John - "Smoke at the muzzle" is a better description. The shots as you work up a load from lighter to heavier will initially consume all the powder within the barrel. When the all powder is consumed at the muzzle, theory states this is maximum efficiency. You are getting maximum push on the bullet, more consistent barrel time and greater chance to have the same barrel vibration.

This is often not the highest pressure loading. Looking at the powder burn graphs in QuickLoad, this is where the powder burn efficiency stops being 100%. QuickLoad allow you to set a pressure level and then it calculates the velocity.

As an example using my .220 Swift: 

  • Powder: 37.5 grains of IMR 4064
  • Bullet: Sierra 55 grain soft-point boattail
  • Velocity: 3767 fps 
  • Burn efficiency:  98.27%
  • Muzzle pressure: 10,226 psi

I know the data from QuickLoad is  empirical, but the data mimics reality on the target and in the field. There is a very similar graph with the .22-.250 using 37.5 grains H380 and the same bullet.  

To me, this means the powder burn is still pushing the bullet. And the load shoots sub-minute 10-shot groups in both rifles when I do my part by steering it well. This happens with my other rifles as well. I have a Remington 788 built up as a benchrest rifle that is no longer competitive and is now a prairie dog rifle. Working up a soft-point varmint load, I quit when smoke appeared at the muzzle.

I first noticed this years ago at Windhill on a rare windless day. Ed Doonan and I discussed this.Then Ed added he'd like to have Remington's load list they used for their 40X. They send a 5-shot target that this rifle shot that is sub-half-minute. They're not going to pay someone to spend a day developing a load for each rifle. They have a known load. I'd like to have this load list. I could then run their loads through QuickLoad to compare data.   

I've gotten to the point where I use this as one of the selection criteria in selecting a load. It often takes an observer to help see the smoke since this is smokeless and not black powder.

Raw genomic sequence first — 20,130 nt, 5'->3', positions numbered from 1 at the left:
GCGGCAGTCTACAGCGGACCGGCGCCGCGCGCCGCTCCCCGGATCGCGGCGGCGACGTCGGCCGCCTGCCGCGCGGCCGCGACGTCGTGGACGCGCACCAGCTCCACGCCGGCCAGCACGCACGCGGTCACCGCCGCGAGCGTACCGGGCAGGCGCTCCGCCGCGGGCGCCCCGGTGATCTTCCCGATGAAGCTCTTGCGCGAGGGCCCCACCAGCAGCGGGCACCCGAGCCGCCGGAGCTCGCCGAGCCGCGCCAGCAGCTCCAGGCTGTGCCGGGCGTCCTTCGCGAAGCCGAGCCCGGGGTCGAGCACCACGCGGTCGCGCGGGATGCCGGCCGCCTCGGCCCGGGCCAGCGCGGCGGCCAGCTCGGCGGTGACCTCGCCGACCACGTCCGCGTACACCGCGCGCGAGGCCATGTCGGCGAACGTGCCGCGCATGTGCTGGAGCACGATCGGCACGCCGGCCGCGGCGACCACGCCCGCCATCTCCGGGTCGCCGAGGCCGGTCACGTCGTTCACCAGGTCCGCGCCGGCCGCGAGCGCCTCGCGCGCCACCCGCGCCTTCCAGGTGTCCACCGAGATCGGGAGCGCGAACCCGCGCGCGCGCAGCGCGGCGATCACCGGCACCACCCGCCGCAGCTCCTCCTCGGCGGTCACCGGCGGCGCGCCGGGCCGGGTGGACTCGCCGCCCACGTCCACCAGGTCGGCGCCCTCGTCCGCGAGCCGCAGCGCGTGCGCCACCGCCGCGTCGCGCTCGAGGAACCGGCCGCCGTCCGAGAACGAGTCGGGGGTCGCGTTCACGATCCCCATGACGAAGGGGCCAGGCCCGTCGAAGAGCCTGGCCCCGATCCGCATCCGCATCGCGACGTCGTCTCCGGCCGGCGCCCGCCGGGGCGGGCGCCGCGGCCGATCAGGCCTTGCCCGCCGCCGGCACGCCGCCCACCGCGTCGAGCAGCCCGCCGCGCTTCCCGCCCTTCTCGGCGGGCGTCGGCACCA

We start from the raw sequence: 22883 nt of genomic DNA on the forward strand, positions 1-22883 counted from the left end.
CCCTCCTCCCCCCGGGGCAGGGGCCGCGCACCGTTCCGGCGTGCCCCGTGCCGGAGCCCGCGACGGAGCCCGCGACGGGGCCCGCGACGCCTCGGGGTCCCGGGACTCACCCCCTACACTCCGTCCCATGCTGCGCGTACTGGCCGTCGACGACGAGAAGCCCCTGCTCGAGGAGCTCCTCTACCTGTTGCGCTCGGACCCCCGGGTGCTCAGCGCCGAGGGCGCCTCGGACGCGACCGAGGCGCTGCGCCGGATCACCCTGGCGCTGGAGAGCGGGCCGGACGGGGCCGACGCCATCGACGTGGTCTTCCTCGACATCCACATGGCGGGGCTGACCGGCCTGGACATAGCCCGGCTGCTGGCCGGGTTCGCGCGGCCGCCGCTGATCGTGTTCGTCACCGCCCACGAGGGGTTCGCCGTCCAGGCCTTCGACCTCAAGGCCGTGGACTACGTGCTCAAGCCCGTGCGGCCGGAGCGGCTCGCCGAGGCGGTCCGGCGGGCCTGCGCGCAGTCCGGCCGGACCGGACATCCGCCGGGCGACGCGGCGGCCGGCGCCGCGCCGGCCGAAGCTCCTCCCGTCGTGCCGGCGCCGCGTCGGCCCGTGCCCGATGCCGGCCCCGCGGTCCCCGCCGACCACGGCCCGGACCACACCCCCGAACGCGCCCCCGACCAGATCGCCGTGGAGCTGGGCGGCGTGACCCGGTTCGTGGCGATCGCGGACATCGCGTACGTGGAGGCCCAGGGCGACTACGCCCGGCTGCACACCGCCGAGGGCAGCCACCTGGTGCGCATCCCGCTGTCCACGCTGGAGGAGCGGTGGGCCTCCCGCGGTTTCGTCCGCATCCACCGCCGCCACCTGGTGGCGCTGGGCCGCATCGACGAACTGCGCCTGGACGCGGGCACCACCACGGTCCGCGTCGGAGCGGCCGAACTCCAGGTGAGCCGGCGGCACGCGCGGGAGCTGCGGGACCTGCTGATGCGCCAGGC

I hope my ramblings are an explanation. 

Farm boy from Illinois, living in the magical Pacific Northwest

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Tom Acheson posted this 02 December 2022

If you want some additional load info for 30 BR, check out page 78 in the Lyman CB Handbook, 4th Edition. These loads are pre 2010.

 

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.22-10-45 posted this 02 December 2022

I have been working with a .30-40 krag Al Story Sharps Borchardt and I have found working with H4227 and cast bullets in the 170 to 200gr. range,   There are at least two sweet spots.  First is with 14.5 gr.  Increasing charge in .5gr. Increments groups open up until 18.5gr.   Both groups are around 1/2" to 3/4"...my eyes can,t take long periods of this kind of concentration however and groups will be closer to 1".  But there is defiantly at least two sweet spots.  I suspect there is probably another one at higher velocity.

I am using a Leupold fixed power 12x with dot..a higher power scope might be easier.?  But I like the looks of the scope on the rifle.

I am not getting any leading..but then these are lower velocity loads, and only the space between gas check & bottom band & last lube groove are filled with my home-brew lube.  I am not seeing any type of grease as in a lube star..only powder marks on muzzle outlining groove pattern.  Inside bore at muzzle is black.

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Ross Smith posted this 03 December 2022

This is the conformation I was looking for. Same powder just different amounts giving good accuracy. All the answers have been very informative. In my ML days we always looked for the orange balls at the muzzle. They are sulfur . After that you get diminshing returns.

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Wm Cook posted this 03 December 2022

 I look at the match results for 30BR shooters. When loading my 30x1.625 which is slightly more capacity I almost always find an accurate load at a much lower powder charge. ie; 30 br using 30 grains N135, me using 26 grains N135.